At Omega, we know that when investing in Intelligent Software that leverages AI and ML, understanding the limitations of AI and Machine Intelligence is just as important as appreciating its capabilities.
A decade ago, the state of the art in AI consisted of Expert Systems. Engineers tried to create machine intelligence by programming knowledge and facts directly into a computer.
Today, we’ve come a long way through Machine Learning, which lets computers themselves work out what to do based on the data they are trained on. Machine Learning has resulted in amazing breakthroughs. With enough data examples provided as inputs, machine learning programs can extract statistical patterns from these inputs and then use those patterns to recognize and classify new problems. Essentially, Machine Learning allows computers to program themselves.
“Machine learning allows software to transcend the limitations of its programmer”
— Omega Venture Partners
With machine learning systems like Alpha Zero, computers can be trained from scratch on a particular problem, such as learning how to play a videogame. Called “zero shot learning,” this technique involves allowing the computer to experiment with game moves and see what score it gets. After the computer plays millions or billions of games (something that computers can do radically faster than people), it can learn how to maximize that score, without explicitly being told about the strategies of the game it is learning to play. How do you like them apples?!
Machine intelligence is a remarkable breakthrough – one that revolutionizes how machines can tackle previously intractable problems and develop ingenious solutions to new problems.
What most people get wrong about Machine Intelligence is that it is best suited for specific applications and use cases. It is very good for solving specific problems, but not good at generalizing across problem domains in the same way people tend to do.
How Computers Learn vs. How People Learn
|How Computers Learn||How People Learn|
|Dominant Learning Style||Supervised / Statistical||Unsupervised / Conceptual|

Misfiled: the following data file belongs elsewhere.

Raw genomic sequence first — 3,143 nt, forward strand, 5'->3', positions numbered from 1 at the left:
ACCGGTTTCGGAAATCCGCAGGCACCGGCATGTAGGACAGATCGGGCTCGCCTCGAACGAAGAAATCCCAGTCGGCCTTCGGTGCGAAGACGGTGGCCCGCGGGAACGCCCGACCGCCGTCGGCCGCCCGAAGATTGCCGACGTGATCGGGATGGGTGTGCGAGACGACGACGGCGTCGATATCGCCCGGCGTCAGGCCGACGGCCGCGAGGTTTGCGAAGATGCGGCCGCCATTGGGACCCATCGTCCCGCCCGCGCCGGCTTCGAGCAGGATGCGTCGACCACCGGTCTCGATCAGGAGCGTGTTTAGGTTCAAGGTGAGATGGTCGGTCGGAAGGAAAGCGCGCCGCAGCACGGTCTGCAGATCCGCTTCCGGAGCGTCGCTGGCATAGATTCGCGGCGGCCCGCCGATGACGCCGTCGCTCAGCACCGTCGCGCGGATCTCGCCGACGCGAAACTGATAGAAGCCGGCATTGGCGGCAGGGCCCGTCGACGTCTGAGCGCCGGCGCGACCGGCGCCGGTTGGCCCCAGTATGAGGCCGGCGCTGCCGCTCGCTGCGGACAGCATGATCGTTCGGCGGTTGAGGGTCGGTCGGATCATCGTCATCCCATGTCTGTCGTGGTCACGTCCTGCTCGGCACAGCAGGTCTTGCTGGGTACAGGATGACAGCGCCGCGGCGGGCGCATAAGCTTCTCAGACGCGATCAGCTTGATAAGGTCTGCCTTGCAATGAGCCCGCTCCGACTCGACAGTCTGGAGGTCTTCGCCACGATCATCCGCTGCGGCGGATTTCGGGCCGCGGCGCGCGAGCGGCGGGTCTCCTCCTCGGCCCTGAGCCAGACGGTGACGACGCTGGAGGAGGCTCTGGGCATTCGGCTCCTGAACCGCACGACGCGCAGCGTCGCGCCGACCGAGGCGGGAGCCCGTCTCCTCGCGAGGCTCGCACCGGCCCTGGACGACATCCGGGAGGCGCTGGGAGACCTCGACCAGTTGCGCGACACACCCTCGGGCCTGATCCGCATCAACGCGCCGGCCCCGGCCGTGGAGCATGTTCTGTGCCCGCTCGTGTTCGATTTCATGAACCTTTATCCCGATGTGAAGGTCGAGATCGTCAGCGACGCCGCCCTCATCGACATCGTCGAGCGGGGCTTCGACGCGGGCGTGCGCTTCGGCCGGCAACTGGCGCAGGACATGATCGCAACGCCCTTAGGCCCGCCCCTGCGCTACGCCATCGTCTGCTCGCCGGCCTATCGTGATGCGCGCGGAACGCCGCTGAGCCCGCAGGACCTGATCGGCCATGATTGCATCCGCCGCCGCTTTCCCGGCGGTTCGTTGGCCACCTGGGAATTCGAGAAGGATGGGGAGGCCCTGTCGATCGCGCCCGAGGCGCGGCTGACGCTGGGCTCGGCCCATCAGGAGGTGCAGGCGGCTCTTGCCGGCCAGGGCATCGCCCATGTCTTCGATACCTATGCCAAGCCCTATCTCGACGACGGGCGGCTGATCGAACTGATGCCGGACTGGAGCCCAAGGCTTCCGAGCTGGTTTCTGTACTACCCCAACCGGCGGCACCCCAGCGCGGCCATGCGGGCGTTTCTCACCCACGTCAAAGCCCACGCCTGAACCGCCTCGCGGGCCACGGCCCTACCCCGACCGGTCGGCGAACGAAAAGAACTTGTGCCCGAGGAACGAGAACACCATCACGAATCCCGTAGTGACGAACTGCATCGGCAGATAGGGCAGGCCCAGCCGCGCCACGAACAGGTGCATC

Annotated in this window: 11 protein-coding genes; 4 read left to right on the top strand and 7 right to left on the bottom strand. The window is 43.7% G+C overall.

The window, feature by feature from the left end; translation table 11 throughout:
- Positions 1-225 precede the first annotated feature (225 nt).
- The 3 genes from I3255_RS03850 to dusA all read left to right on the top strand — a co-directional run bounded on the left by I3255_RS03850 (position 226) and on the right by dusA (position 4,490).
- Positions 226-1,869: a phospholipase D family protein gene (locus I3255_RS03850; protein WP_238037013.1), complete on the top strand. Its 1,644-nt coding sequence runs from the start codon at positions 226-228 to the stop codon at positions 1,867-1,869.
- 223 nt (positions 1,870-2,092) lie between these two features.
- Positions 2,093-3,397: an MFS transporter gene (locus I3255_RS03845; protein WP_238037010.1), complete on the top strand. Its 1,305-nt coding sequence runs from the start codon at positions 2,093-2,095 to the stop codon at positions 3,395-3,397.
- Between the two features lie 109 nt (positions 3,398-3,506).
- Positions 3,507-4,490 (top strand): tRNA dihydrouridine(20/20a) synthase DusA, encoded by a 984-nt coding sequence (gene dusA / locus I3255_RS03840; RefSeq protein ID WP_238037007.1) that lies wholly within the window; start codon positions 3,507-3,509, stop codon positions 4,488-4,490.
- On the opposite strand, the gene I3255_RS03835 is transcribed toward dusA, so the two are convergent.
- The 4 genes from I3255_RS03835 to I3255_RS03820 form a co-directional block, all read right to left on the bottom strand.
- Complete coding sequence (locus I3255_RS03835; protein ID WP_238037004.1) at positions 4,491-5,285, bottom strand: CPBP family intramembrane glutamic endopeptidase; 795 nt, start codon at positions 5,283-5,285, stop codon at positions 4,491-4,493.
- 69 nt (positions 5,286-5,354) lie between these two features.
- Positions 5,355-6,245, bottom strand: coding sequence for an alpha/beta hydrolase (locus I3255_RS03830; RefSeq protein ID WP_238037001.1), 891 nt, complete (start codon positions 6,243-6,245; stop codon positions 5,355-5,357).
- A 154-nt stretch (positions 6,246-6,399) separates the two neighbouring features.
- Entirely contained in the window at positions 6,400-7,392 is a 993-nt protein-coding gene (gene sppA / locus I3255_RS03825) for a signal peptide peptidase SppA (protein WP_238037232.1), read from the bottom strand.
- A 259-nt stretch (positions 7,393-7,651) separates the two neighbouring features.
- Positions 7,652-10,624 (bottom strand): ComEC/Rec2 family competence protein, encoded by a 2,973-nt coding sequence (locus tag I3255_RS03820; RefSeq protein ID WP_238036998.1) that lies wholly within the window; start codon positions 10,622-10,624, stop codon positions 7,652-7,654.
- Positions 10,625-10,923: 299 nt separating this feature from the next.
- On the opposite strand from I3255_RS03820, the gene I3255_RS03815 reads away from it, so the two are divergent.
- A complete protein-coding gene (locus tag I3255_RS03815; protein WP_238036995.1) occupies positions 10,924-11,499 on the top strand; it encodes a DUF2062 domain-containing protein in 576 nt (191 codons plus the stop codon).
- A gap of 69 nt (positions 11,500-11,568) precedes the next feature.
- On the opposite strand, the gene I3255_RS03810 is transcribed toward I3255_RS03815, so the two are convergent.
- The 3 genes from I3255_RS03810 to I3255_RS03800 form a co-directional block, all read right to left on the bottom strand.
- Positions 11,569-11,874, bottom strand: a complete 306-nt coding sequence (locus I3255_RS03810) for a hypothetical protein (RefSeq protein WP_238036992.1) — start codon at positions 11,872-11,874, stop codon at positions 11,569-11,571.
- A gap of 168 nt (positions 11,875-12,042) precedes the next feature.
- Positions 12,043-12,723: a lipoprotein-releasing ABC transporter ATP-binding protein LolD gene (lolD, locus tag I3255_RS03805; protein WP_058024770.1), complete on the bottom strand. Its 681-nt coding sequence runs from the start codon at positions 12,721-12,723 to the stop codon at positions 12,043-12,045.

|What is it good for?||Exceptionally good at processing large and complex amounts of data, extracting incredibly subtle patterns and making accurate predictions||Superior ability to generalize from specific examples and form conceptual abstractions|
|Strengths||Very good at learning to do specific things extremely well, with a speed, scale and sophistication that surpasses the best humans.||Resilience, creativity, and common sense. The ability to construct broad models or theories about how the world works from limited examples.|
|Weakness||Knowledge is narrower and more limited, and can be fooled by “adversarial examples” (e.g., a mixed-up jumble of pixels could be labeled a cat by a computer if it happens to fit the right statistical pattern)||Forming generalizations based on limited experience is useful for evolutionary survival and many life skills; when negatively expressed, it becomes bias, dogmatic behavior, and stereotyping|
|How Learning Happens||Passive and Self-contained Learning – passive processing of data (usually fed to the computer by its operator)||Active and Social learning — proactive curiosity and experimentation as an individual and, often, socially from other people|
|What it means to Learn||Build statistical models that map a set of inputs to a set of outputs in a particular problem domain. (The sets of inputs and outputs can be massive and much more complex than any human’s ability – or even all of humanity’s collective ability – to process.)||Form generally reliable, but not always accurate, mental models or theories of how the world works, what people mean, and what others are trying to do|
|Amount of Data||Need enormous amounts of data examples to learn (e.g., trained on hundreds of millions of images or games)||Can infer categories from a small number of examples (e.g., a few storybook pictures can teach kids about cats, dogs, tigers, monkeys, and unicorns)|
|Type of Data||Need curated datasets that make for good examples, clear categories, and / or defined rules (e.g., a label for each image they “see” or a score for each move in a game)||Most real-world examples are spontaneous and self-motivated|
*Note: The chart above speaks to conventional supervised machine learning techniques. It does not represent areas of research into social learning, adversarial learning, collective learning, and common-sense reasoning – all of which are exciting frontiers of research in AI.
Some researchers are trying to build common sense models into the AIs, an approach pioneered by the late great Marvin Minsky at the Massachusetts Institute of Technology. Hybrid systems that combine models with machine learning as well as “active AIs”, which learn through serendipitous rewards and punishment (e.g., points and penalties), are an exciting area of research in AI.